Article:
The first one links to the text of a 1750 sermon (pdf) that carries the sentiment of the phrase, but not the phrase itself.
The blog posts, and most other sources I could find, went on to say that this sentiment had been around for decades, if not a century, and shared by the people of Ireland, England, and France against their respective governments. The American Colonists of the time we just the next group of disaffected citizens to adopt it.
Various sources cited that, while the phrase was in use in Boston by 1765, there is no clear record of who originally put those words in that order.
The patron was not pleased with this, but was getting antsy with the search process. I think what she was expecting was a very definitive "on this day, this American patriot said these words and this is why we are a great nation today," so all the maybes and ifs we found were disappointing - especially the references to this sentiment being embraced by the English and French before us.
In the end, she decided that attributing it to James Otis was most plausible - not only was he a patriot in the right time period, but he was also cited in Bartlett's, which was the most authoritative source we found.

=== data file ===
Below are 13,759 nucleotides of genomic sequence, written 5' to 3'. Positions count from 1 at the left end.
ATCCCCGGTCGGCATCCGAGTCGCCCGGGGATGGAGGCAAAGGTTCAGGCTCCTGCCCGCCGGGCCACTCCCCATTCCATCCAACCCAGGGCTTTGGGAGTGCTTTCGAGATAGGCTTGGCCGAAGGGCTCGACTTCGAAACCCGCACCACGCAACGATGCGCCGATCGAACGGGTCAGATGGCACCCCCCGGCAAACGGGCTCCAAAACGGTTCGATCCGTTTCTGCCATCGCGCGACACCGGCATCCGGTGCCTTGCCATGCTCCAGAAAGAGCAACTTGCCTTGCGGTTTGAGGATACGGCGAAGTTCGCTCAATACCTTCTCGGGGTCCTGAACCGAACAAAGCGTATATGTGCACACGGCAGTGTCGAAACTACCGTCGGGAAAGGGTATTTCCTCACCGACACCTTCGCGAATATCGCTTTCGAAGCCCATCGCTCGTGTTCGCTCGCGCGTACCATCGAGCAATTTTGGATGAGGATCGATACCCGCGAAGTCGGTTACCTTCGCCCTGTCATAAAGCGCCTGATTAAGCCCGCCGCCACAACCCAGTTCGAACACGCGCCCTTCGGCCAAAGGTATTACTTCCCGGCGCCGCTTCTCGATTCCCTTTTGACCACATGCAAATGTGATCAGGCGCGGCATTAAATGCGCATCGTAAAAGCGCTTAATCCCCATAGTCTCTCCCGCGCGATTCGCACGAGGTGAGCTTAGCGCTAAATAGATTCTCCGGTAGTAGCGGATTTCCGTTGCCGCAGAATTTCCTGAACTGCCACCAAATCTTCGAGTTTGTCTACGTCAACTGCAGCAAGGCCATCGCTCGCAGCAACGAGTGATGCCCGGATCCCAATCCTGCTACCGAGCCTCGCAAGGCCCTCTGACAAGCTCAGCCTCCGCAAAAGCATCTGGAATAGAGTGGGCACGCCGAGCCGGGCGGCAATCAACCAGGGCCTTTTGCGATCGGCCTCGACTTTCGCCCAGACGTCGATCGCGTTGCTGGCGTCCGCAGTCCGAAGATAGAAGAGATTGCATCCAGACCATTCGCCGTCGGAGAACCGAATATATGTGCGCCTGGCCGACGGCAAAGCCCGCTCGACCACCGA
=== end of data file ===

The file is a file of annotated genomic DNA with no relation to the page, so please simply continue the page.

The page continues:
I felt bad for not being able to find a better answer, and that's what frustrated me about questions like this - it's entirely possible that there isn't a better answer. I feel like there must be, and I have spent a little time since looking, but haven't found it yet.
Although, this does remind me of something a tour guide once said, about not having definitive answers to questions of history: "if a historical tree falls in a forest and there is no one there to write it down, did it really fall?" Of course. But now with cell phone cameras everywhere, "reality without record" might be a thing of the past.
August 11th, 2009 Brian Herzog
I like recording book quotes about librarians, and found a good one while reading The Puzzling World of Winston Breen.